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The Coronavirus Aid, Relief and Economic Support (CARES) Act authorized direct stimulus payments to Americans. The payments are $1,200 per individual and $2,400 per family. An additional $500 payment will be distributed for each dependent child.
There are limits on the CARES Act rebate checks for upper–income taxpayers. There is a phaseout amount of $5 per $100 for individuals with incomes over $75,000 and married couples with incomes over $150,000.
The IRS will start to issue direct deposit payments the week of April 13. Sunita Lough, is the Deputy IRS Commissioner for Services and Enforcement. At an April 2 webinar, Lough stated, "Our goal is to be able to provide money directly in people's accounts as soon as we possibly can."
In a press release by Representative Steven Horsford (D–NV), he explained these refund checks will be sent to 60 million taxpayers who have their bank direct deposit information on a 2018 or 2019 tax return.
Many Social Security recipients do not file federal income tax forms. On April 1, 32 U.S. House Representatives sent a letter to Treasury Sec. Steven Mnuchin stating, "We are extremely displeased to see the IRS guidance recently notifying the public that Social Security and Supplemental Security beneficiaries who did not file tax returns in 2018 or 2019 must file a return in order to get the rebate."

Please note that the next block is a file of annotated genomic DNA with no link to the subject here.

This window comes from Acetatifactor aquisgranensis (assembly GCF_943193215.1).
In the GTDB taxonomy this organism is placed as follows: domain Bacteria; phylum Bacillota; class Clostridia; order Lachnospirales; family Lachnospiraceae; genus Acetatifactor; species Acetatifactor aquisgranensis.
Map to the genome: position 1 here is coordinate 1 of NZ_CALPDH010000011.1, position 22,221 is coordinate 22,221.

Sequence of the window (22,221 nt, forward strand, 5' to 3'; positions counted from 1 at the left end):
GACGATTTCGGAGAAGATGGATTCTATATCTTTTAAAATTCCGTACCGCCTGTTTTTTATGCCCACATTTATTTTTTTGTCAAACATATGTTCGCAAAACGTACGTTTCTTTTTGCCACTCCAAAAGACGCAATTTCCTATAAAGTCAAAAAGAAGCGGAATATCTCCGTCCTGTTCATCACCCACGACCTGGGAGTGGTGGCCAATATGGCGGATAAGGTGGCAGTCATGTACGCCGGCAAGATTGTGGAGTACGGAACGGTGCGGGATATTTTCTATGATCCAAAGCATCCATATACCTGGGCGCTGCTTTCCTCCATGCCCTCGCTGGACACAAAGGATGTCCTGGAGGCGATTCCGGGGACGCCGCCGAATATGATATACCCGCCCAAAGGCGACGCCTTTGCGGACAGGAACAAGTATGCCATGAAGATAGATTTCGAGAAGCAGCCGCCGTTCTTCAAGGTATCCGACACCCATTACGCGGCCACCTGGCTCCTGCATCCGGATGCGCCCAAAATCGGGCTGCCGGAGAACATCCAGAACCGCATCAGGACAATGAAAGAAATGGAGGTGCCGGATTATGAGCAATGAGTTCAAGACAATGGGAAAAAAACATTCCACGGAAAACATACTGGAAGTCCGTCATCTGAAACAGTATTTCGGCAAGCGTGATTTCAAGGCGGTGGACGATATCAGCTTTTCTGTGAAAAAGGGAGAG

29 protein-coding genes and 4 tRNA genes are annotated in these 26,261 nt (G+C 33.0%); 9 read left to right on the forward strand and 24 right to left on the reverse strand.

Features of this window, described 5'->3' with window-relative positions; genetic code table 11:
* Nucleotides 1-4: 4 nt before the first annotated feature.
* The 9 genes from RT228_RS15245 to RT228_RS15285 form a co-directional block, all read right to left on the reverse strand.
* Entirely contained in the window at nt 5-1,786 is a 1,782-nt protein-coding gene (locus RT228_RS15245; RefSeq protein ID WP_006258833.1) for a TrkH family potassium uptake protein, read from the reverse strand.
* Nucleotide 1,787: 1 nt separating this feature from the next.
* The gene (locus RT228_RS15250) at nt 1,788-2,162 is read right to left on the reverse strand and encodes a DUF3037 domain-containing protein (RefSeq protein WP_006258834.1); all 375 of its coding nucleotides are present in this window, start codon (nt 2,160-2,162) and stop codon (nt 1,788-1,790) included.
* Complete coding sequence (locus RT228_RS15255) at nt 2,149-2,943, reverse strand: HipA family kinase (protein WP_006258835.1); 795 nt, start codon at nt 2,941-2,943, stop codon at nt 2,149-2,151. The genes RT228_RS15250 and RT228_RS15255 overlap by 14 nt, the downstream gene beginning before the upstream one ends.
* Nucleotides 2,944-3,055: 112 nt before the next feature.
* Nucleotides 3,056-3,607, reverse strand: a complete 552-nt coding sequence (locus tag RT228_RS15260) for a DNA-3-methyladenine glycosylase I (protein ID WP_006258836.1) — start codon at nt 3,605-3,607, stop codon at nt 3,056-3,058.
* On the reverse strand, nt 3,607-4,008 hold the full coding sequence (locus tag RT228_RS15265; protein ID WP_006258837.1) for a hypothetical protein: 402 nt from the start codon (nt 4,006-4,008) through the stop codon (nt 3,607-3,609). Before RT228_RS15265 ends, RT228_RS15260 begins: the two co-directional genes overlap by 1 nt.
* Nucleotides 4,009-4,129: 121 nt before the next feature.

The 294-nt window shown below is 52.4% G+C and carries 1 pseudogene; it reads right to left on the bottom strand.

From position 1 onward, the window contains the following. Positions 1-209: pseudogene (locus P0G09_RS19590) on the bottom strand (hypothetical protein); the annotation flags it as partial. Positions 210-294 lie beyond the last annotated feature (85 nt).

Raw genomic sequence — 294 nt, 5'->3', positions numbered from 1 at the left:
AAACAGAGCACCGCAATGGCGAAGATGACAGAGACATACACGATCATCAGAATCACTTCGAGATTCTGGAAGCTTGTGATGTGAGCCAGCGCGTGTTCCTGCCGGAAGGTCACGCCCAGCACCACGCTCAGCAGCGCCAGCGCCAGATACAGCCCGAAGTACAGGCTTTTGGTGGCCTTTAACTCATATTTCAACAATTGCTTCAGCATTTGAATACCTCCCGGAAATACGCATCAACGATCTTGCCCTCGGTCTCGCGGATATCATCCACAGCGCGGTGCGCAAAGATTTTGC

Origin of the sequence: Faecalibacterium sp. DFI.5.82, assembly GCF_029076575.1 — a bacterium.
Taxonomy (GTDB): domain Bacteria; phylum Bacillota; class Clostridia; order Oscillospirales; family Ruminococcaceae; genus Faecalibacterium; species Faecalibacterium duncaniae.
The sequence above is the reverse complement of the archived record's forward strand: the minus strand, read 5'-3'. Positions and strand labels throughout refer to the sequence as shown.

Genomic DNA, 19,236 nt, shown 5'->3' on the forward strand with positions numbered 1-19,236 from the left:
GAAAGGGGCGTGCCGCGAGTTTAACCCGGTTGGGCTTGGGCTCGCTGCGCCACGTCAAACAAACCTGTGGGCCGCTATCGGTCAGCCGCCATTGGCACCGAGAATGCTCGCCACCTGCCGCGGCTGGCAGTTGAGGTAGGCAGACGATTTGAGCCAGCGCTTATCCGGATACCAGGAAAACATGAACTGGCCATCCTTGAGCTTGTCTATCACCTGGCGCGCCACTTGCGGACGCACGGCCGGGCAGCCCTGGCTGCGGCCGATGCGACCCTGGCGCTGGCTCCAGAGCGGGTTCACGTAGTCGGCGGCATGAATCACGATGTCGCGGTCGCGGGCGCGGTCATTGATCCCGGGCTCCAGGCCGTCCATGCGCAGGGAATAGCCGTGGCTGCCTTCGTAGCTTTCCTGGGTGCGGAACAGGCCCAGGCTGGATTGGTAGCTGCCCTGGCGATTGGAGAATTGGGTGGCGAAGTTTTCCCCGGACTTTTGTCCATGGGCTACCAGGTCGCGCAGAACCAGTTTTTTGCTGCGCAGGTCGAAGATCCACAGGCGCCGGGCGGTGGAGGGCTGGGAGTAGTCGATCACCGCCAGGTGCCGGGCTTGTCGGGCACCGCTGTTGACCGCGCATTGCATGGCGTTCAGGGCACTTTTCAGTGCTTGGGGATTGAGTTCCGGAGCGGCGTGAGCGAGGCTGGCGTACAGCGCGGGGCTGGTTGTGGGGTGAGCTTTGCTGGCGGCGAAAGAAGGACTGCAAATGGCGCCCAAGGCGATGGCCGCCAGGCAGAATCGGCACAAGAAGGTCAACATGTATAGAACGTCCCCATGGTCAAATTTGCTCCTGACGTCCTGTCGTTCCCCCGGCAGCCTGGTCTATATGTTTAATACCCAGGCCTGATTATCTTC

On April 2, 2020, Secretary Mnuchin responded, "Social Security recipients who are not typically required to file a tax return need to take no action and will receive their payment directly to their bank account." The IRS will use information from SSA–1099 to send the refund payments. Because Social Security recipient funds are generally sent electronically to bank accounts, these checks should also be processed the third week of April.
If individuals do not have bank account information on file with the IRS, it will be necessary to send paper checks. The IRS plans to start sending approximately five million paper checks per week in May. Because there are 100 million individuals who are eligible to receive paper checks, this process could take up to 20 weeks to complete.
The IRS is developing a new app similar to the "Where's My Refund?" app. The "Where's My Rebate?" app is expected to be available the first week of May. Individuals who are waiting for paper checks will be able to use the "Where's My Rebate?" app to enter bank information to speed up receiving their rebate.
Sec. Mnuchin concluded, "This money does people no good if it shows up in four months, and we will deliver on that promise. Quickly is a matter of weeks, not months."